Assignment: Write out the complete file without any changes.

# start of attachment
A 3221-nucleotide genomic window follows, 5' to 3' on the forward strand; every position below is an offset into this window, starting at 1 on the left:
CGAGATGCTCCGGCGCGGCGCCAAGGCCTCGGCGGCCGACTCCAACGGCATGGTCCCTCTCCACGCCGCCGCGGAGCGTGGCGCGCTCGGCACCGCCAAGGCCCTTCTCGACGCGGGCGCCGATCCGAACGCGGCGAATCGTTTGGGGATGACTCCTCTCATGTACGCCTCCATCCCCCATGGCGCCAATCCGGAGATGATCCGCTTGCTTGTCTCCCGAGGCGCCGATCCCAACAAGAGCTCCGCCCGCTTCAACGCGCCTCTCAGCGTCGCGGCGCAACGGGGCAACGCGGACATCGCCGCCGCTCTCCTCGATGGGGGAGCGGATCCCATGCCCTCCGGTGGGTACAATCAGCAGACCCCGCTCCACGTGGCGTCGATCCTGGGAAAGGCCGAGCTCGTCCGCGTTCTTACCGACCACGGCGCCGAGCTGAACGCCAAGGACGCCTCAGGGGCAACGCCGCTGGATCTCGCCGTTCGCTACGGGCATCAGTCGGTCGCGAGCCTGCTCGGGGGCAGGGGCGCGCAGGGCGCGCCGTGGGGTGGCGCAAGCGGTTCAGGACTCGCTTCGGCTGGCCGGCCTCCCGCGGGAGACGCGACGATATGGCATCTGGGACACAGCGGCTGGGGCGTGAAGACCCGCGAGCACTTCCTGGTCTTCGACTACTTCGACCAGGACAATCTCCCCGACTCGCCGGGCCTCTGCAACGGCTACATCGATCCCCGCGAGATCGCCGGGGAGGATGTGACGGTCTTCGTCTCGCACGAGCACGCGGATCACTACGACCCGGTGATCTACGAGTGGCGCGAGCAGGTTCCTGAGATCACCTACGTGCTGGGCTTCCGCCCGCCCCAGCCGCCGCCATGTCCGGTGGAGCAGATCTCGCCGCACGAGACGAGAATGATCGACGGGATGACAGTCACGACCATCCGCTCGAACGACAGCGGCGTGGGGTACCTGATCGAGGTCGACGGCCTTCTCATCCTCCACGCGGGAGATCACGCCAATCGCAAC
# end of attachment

A 3221-nucleotide genomic window follows, 5' to 3' on the forward strand; every position below is an offset into this window, starting at 1 on the left:
CGAGATGCTCCGGCGCGGCGCCAAGGCCTCGGCGGCCGACTCCAACGGCATGGTCCCTCTCCACGCCGCCGCGGAGCGTGGCGCGCTCGGCACCGCCAAGGCCCTTCTCGACGCGGGCGCCGATCCGAACGCGGCGAATCGTTTGGGGATGACTCCTCTCATGTACGCCTCCATCCCCCATGGCGCCAATCCGGAGATGATCCGCTTGCTTGTCTCCCGAGGCGCCGATCCCAACAAGAGCTCCGCCCGCTTCAACGCGCCTCTCAGCGTCGCGGCGCAACGGGGCAACGCGGACATCGCCGCCGCTCTCCTCGATGGGGGAGCGGATCCCATGCCCTCCGGTGGGTACAATCAGCAGACCCCGCTCCACGTGGCGTCGATCCTGGGAAAGGCCGAGCTCGTCCGCGTTCTTACCGACCACGGCGCCGAGCTGAACGCCAAGGACGCCTCAGGGGCAACGCCGCTGGATCTCGCCGTTCGCTACGGGCATCAGTCGGTCGCGAGCCTGCTCGGGGGCAGGGGCGCGCAGGGCGCGCCGTGGGGTGGCGCAAGCGGTTCAGGACTCGCTTCGGCTGGCCGGCCTCCCGCGGGAGACGCGACGATATGGCATCTGGGACACAGCGGCTGGGGCGTGAAGACCCGCGAGCACTTCCTGGTCTTCGACTACTTCGACCAGGACAATCTCCCCGACTCGCCGGGCCTCTGCAACGGCTACATCGATCCCCGCGAGATCGCCGGGGAGGATGTGACGGTCTTCGTCTCGCACGAGCACGCGGATCACTACGACCCGGTGATCTACGAGTGGCGCGAGCAGGTTCCTGAGATCACCTACGTGCTGGGCTTCCGCCCGCCCCAGCCGCCGCCATGTCCGGTGGAGCAGATCTCGCCGCACGAGACGAGAATGATCGACGGGATGACAGTCACGACCATCCGCTCGAACGACAGCGGCGTGGGGTACCTGATCGAGGTCGACGGCCTTCTCATCCTCCACGCGGGAGATCACGCCAATCGCAAC